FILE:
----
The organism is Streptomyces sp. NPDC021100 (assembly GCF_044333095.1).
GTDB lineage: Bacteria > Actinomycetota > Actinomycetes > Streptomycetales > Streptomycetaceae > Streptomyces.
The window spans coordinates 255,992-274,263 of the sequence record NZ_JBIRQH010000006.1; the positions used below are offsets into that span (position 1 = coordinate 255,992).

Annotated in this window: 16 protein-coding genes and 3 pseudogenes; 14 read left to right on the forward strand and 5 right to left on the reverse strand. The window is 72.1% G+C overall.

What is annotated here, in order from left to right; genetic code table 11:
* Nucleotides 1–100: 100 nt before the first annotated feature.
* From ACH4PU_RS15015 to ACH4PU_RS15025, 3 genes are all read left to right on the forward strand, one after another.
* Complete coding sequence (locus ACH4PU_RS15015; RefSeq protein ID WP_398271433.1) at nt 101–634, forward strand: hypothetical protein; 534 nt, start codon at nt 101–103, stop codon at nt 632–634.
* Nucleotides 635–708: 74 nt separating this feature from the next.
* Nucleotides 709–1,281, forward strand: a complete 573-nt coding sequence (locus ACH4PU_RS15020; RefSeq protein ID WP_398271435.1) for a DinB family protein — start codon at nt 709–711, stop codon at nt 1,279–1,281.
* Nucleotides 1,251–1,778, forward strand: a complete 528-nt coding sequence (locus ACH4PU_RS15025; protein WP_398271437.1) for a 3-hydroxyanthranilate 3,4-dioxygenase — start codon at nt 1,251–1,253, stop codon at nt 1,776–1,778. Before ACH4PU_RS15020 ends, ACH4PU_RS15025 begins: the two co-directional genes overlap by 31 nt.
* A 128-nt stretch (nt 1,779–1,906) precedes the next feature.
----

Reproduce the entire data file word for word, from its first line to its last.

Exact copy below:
The organism is Streptomyces sp. NPDC021100 (assembly GCF_044333095.1).
GTDB lineage: Bacteria > Actinomycetota > Actinomycetes > Streptomycetales > Streptomycetaceae > Streptomyces.
The window spans coordinates 255,992-274,263 of the sequence record NZ_JBIRQH010000006.1; the positions used below are offsets into that span (position 1 = coordinate 255,992).

Annotated in this window: 16 protein-coding genes and 3 pseudogenes; 14 read left to right on the forward strand and 5 right to left on the reverse strand. The window is 72.1% G+C overall.

What is annotated here, in order from left to right; genetic code table 11:
* Nucleotides 1–100: 100 nt before the first annotated feature.
* From ACH4PU_RS15015 to ACH4PU_RS15025, 3 genes are all read left to right on the forward strand, one after another.
* Complete coding sequence (locus ACH4PU_RS15015; RefSeq protein ID WP_398271433.1) at nt 101–634, forward strand: hypothetical protein; 534 nt, start codon at nt 101–103, stop codon at nt 632–634.
* Nucleotides 635–708: 74 nt separating this feature from the next.
* Nucleotides 709–1,281, forward strand: a complete 573-nt coding sequence (locus ACH4PU_RS15020; RefSeq protein ID WP_398271435.1) for a DinB family protein — start codon at nt 709–711, stop codon at nt 1,279–1,281.
* Nucleotides 1,251–1,778, forward strand: a complete 528-nt coding sequence (locus ACH4PU_RS15025; protein WP_398271437.1) for a 3-hydroxyanthranilate 3,4-dioxygenase — start codon at nt 1,251–1,253, stop codon at nt 1,776–1,778. Before ACH4PU_RS15020 ends, ACH4PU_RS15025 begins: the two co-directional genes overlap by 31 nt.
* A 128-nt stretch (nt 1,779–1,906) precedes the next feature.